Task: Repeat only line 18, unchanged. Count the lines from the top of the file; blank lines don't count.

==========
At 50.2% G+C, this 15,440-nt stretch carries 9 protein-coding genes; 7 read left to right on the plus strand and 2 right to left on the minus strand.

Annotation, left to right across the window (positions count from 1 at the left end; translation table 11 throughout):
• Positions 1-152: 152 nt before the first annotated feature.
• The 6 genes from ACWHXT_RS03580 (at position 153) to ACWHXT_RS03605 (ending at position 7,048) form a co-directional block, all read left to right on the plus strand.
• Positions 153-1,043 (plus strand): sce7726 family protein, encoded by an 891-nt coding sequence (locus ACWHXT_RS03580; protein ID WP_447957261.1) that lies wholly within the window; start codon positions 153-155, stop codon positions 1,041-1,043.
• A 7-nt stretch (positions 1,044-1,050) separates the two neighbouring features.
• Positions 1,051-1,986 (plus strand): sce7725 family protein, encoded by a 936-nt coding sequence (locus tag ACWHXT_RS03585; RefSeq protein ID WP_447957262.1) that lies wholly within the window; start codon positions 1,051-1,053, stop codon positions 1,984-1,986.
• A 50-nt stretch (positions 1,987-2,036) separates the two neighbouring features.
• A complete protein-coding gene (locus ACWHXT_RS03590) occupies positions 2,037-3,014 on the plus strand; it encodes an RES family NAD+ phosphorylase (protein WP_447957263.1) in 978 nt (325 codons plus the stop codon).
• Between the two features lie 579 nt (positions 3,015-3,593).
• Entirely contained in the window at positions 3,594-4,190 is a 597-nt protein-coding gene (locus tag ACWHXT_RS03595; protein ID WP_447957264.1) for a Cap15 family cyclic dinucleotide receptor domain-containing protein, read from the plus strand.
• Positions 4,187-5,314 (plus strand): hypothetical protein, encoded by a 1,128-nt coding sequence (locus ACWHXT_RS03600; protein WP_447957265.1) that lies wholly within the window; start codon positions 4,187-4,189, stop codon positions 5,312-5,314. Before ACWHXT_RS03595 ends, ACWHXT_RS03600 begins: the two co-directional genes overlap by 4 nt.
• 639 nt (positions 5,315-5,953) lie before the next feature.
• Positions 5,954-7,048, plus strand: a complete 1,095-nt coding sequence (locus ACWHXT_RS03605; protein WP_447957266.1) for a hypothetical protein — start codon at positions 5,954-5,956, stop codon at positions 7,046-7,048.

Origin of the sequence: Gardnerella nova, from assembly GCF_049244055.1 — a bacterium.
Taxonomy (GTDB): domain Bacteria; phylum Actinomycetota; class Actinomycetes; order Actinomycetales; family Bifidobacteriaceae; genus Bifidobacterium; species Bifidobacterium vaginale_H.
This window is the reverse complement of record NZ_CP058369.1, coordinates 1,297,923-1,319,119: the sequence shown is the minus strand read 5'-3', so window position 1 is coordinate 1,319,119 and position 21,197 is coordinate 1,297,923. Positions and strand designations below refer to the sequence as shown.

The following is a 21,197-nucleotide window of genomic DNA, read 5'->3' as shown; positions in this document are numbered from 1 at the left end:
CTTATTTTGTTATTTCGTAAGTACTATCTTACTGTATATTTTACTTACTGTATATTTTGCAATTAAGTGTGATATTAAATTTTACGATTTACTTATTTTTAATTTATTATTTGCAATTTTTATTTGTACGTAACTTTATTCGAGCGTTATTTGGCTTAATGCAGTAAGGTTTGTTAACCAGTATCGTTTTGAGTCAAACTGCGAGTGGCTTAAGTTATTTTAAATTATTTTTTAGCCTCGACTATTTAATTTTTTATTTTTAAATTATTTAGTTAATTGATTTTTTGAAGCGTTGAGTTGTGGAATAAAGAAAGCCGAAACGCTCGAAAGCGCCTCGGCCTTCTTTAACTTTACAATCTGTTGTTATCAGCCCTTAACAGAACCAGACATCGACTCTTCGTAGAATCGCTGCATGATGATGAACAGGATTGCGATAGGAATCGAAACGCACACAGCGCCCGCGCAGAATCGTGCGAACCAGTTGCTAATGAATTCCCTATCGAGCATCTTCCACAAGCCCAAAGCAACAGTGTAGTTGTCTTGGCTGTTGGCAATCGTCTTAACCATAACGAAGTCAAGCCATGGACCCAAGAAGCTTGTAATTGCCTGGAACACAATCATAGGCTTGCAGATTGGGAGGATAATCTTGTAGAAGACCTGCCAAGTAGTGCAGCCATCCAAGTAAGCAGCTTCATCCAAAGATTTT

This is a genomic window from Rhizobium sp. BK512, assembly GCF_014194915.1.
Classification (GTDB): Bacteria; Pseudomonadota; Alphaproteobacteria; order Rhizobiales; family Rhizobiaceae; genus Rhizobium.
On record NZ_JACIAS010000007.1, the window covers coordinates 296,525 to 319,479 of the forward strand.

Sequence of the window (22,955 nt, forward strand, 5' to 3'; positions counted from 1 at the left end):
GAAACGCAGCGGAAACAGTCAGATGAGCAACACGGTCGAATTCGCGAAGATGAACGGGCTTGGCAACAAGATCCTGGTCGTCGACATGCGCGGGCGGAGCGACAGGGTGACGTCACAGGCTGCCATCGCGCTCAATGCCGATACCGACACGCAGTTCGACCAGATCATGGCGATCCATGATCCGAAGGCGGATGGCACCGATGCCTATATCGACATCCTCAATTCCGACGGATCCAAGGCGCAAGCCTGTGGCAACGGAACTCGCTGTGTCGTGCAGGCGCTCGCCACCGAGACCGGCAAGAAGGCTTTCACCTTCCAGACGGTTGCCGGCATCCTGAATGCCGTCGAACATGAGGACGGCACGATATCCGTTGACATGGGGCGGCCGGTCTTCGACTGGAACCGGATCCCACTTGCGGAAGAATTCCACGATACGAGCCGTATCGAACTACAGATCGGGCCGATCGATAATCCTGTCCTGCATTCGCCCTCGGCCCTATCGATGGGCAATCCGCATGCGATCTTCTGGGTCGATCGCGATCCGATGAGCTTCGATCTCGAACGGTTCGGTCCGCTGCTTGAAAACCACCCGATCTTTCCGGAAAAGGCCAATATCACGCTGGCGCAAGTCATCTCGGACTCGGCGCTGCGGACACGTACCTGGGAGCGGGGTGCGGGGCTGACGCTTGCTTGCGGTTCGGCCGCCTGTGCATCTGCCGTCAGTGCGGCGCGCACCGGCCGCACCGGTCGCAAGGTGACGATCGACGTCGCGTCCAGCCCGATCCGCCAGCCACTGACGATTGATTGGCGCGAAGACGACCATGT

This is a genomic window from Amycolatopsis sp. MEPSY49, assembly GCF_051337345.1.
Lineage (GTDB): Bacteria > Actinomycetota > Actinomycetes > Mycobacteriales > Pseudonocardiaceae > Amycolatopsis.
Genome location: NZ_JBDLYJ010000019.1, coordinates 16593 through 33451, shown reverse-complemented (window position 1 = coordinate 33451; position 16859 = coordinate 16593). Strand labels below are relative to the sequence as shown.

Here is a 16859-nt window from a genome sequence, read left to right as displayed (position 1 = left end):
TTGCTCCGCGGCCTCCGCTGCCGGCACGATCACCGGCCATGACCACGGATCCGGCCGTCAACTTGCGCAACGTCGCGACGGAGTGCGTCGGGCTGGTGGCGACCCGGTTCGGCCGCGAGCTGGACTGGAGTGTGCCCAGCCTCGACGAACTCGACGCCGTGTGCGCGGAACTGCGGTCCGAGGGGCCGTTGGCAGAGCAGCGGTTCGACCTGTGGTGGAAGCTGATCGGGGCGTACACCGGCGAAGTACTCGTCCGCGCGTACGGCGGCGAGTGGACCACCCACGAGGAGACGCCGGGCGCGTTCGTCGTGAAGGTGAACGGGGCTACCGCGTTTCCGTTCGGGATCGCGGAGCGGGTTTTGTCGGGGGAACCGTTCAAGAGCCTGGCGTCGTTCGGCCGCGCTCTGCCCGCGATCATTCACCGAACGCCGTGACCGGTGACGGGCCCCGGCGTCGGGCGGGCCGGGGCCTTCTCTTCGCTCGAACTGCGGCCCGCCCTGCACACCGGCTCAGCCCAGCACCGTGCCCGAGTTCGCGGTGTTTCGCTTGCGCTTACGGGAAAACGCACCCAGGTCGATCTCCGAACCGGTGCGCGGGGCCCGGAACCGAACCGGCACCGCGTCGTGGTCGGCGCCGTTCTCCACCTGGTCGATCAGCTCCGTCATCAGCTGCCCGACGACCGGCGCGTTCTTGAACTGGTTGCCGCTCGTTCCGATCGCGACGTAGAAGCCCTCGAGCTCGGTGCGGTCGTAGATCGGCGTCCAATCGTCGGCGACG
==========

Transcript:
The following is a 21,197-nucleotide window of genomic DNA, read 5'->3' as shown; positions in this document are numbered from 1 at the left end: